View Full Version : Supercharger

Nates Cobra
07-06-2006, 01:17 PM
How often do you have to service the supercharger. My cobra is at 17000 miles?

07-06-2006, 04:20 PM
I'd change the oil in it every 30,000 miles. Or better yet you can ship it to Steigy and they do a full service on it for a couple hundred.......well worth it. :thumbsup:

07-07-2006, 08:12 AM
Technically the supercharger is maintenance free.

07-07-2006, 08:20 AM
Technically the supercharger is maintenance free.
that is true according to Ford...I would think you're fine, unless it's making some kind of weird noises...I know this is a dumb suggestion, but why not take it to your local dealer and have them do a full inspection? We are more than happy to help on the board, but if you're worried, have someone check it out for you :thumbsup:

07-07-2006, 08:28 AM
I would amost agree with Beerkat on that one. I did take apart the intake plenum to get at the boost bypass valve for inspection and cleaning with throttle body cleaner. This was after discovering the accumulated deposits on the back side of the throttle body. I will blame the EGR valve for that. Dismantling the intake plenum or inlet port of the supercharger is not a routine thing to due but it can be done, however is awkward to do since some of the bolts are difficult to reach (I need some of those ratchet type wrenches which would have made that alot easier on the back).

07-07-2006, 08:37 AM
I'd change the oil in it every 30,000 miles. Or better yet you can ship it to Steigy and they do a full service on it for a couple hundred.......well worth it. :thumbsup:
I do recall reading that somewhere, probably in MM&FF in the supercharger comparisson article back in October issue of 04. It may have also been on the KB web site. There is no indication of fluid change of supercharger oil or transmission oil change in the Ford service manual. :eek: That is something to consider sometime.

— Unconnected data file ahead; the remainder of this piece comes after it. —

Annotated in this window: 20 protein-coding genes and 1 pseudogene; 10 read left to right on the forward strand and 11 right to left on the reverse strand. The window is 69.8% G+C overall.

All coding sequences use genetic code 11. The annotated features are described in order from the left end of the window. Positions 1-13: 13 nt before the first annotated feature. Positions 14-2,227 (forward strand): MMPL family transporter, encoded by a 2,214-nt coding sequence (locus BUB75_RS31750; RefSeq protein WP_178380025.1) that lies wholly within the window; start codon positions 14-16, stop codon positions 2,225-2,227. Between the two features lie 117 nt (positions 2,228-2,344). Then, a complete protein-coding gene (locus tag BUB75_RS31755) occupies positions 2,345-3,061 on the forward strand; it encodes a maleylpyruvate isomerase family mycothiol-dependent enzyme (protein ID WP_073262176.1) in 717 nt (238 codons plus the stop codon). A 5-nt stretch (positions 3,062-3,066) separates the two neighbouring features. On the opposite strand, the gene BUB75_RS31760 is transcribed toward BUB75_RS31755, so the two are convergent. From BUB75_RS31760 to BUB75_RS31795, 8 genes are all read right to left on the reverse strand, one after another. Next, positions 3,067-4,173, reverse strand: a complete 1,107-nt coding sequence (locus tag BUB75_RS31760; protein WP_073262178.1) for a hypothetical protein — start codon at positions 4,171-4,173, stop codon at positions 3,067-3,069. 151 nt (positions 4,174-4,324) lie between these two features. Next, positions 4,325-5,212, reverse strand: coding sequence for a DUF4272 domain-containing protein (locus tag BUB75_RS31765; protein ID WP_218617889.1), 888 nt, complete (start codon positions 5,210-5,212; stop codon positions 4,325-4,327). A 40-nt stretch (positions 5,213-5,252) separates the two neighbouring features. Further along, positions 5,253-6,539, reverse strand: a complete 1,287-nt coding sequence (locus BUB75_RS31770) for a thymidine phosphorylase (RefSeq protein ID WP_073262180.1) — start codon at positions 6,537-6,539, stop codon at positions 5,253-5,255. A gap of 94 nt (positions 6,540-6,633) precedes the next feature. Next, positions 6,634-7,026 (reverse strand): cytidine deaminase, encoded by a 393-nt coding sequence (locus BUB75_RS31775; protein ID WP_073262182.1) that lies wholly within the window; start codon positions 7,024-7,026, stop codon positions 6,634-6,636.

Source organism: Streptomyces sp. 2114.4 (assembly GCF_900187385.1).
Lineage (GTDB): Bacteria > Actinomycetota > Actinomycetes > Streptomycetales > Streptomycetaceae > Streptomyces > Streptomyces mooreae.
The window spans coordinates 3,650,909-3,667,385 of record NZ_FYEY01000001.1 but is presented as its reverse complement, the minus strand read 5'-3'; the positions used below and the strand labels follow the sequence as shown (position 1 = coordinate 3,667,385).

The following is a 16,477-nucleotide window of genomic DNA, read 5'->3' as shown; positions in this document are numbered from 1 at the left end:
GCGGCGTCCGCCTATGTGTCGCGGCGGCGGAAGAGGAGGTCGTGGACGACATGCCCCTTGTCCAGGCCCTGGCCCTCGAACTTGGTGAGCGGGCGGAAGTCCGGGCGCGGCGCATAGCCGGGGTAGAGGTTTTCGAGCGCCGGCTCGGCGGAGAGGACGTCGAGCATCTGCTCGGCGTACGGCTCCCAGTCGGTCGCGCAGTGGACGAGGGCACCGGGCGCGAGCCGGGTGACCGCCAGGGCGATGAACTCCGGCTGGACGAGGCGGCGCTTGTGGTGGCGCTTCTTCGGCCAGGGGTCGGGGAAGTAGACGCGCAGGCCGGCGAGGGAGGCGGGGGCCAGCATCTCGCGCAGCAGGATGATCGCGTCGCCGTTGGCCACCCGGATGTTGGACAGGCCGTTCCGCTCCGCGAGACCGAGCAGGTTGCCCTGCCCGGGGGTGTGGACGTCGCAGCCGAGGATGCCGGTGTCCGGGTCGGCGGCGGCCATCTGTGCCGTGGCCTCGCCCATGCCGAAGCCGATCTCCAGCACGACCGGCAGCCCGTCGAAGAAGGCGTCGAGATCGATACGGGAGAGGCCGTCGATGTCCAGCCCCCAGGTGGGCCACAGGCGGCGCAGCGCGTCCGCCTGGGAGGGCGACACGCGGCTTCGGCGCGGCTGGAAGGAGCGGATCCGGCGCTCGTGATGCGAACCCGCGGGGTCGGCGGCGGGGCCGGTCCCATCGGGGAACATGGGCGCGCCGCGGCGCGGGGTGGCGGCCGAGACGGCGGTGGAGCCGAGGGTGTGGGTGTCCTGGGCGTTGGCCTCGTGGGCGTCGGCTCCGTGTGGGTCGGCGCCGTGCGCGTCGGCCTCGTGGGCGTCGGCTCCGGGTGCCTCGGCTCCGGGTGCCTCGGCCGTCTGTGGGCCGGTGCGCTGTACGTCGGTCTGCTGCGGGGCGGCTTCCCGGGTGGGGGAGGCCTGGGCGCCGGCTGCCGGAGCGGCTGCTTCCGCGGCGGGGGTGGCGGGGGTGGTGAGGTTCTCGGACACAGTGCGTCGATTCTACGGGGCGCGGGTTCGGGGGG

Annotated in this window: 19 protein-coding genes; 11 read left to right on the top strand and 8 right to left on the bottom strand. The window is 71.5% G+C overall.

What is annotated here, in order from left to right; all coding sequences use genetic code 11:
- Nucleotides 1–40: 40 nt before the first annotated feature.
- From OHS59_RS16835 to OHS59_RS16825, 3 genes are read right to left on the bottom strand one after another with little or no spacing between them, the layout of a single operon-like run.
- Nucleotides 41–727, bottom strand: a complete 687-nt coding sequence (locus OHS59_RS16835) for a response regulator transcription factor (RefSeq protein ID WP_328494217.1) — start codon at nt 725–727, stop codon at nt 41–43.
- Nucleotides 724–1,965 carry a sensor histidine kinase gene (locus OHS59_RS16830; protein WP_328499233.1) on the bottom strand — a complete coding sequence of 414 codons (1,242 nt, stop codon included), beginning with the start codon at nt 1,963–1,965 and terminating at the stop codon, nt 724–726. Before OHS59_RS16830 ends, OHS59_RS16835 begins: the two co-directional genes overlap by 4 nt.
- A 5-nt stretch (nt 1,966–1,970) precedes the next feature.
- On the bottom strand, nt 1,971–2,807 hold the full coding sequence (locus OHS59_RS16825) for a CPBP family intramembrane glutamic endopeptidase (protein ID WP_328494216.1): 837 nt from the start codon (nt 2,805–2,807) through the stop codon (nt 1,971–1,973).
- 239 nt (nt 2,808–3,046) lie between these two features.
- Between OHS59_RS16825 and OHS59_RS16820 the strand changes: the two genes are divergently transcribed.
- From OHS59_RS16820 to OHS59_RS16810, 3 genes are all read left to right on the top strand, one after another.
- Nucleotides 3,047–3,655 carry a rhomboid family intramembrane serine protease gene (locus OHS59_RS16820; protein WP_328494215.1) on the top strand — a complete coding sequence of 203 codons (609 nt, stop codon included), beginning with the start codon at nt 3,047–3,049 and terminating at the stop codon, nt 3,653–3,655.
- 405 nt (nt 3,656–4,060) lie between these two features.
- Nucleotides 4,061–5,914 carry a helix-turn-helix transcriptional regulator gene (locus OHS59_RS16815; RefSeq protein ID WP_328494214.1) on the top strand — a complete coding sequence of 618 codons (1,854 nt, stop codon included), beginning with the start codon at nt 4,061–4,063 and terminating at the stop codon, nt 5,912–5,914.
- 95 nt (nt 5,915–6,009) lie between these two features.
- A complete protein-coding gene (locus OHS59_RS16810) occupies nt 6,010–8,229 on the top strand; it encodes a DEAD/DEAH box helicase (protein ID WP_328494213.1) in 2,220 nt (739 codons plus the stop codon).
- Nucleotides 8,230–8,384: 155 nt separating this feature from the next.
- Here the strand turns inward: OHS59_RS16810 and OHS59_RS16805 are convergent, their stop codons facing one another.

Nates Cobra
07-07-2006, 04:25 PM
I just had ford inspect the whole car. They said I needed new brake pads and rotors, regular oil change as well as the supercharger, and tires rotated. I declined the service because I could do them myself. When I checked these things out the brake pads and rotors are fine, but the tires do need to be replaced and it needs a regular oil change ( based off of time). I was't sure about the supercharger thou?

07-11-2006, 01:16 AM
I assumed the supercharger is lubricated by the engine oil. Not so??? How does one change the supercharger oil??

07-12-2006, 05:58 AM
there are two ways to remove the oil. One is the most effective but messy (unbolt the case and pull the snout off) or you can attempt to syphen out the oil. syphen method may be better if you can find a small enough flexible hose to do it. I have one for filling differentials and large cavities but may be too large for the supercharger. I will look into that in another 10k miles.

07-12-2006, 11:39 AM
I have a Paxton supercharger on my 85 Z-28. When I bought the kit it came with a turkey baster with a tube in the end of it to fit in the fill port. Any way you can most likelly get one from a grocery store and make a tube to fit into the Eaton and just suck it out, and replace the fluid. Mine only takes 7 oz of fluid so I would check how much goes in the Eaton. No mess.